Papers for the month of November 2019

Jiang, Haiteng

"Brain-heart interactions underlying traditional Tibetan Buddhist meditation"
Cerebral Cortex, 29:bhz095

Mouse over here for a brief summary or click to open article in a new tab.In a large cohort of long-term Tibetan Buddhist monk meditation practitioners, we found distinct transient modulations of the neural response to heartbeats in the default mode network, along with large-scale network reconfigurations in the gamma and theta bands of EEG activity induced by meditation. Additionally, temporal-frontal network connectivity in the EEG theta band was negatively correlated with the duration of meditation experience, and gamma oscillations were uniquely, directionally coupled to theta oscillations during meditation.

Talor I. M.,Patel, N., Freedman N., Castagnola, E.

"Direct in Vivo Electrochemical Detection of Resting Dopamine Using Poly(3,4-ethylenedioxythiophene)/Carbon Nanotube Functionalized Microelectrodes"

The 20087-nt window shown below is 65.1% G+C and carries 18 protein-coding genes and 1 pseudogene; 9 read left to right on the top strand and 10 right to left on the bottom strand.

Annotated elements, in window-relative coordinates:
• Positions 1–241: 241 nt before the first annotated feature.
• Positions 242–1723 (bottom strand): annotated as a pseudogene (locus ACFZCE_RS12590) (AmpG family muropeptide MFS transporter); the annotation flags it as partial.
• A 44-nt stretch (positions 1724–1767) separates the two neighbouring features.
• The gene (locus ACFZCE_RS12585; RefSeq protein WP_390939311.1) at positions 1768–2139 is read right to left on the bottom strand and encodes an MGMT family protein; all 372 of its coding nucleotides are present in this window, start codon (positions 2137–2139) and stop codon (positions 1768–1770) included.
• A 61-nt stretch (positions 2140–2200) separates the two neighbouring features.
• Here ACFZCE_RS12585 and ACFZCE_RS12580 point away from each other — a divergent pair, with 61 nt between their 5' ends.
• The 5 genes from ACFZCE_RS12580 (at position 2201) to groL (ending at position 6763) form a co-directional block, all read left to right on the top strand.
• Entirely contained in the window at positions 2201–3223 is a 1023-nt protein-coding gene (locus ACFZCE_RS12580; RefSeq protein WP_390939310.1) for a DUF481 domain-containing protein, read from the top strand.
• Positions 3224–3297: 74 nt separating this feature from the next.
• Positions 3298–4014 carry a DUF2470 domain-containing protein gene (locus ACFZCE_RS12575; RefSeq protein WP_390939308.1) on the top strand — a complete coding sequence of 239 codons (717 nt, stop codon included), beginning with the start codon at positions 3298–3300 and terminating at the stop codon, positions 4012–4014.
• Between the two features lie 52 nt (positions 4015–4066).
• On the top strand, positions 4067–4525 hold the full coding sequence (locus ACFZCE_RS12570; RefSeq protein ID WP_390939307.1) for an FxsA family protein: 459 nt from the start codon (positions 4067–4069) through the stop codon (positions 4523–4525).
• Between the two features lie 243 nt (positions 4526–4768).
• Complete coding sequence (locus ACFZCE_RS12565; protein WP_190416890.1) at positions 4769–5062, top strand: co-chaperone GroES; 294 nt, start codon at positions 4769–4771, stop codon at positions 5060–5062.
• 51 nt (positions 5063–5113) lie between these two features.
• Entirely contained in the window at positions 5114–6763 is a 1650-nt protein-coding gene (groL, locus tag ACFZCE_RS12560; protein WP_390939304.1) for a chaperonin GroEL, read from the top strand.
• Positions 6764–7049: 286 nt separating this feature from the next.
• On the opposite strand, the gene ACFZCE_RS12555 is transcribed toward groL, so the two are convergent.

Analytical Chemistry, 91:12917

Mouse over here for a brief summary or click to open article in a new tab.Decades of research has focused on improving in vivo detection capabilities for subsecond phasic DA, but the accurate detection of absolute resting DA levels in real time has proven challenging. We report that using a combination of a poly(3,4-ethylenedioxythiophene) (PEDOT)-based nanocomposite coating that can be applied to any microelectrodes and a novel square wave voltammetry protocol, we can measure resting DA concentration in the brain with high sensitivity and spatial resolution.

Zhang, W.H., Wu, S., Doiron, B., Lee, T.S.

"A Normative Theory for Causal Inference and Bayes Factor Computation in Neural Circuits"
Advances in Neural Information Processing Systems. 2019, 0:3799-3808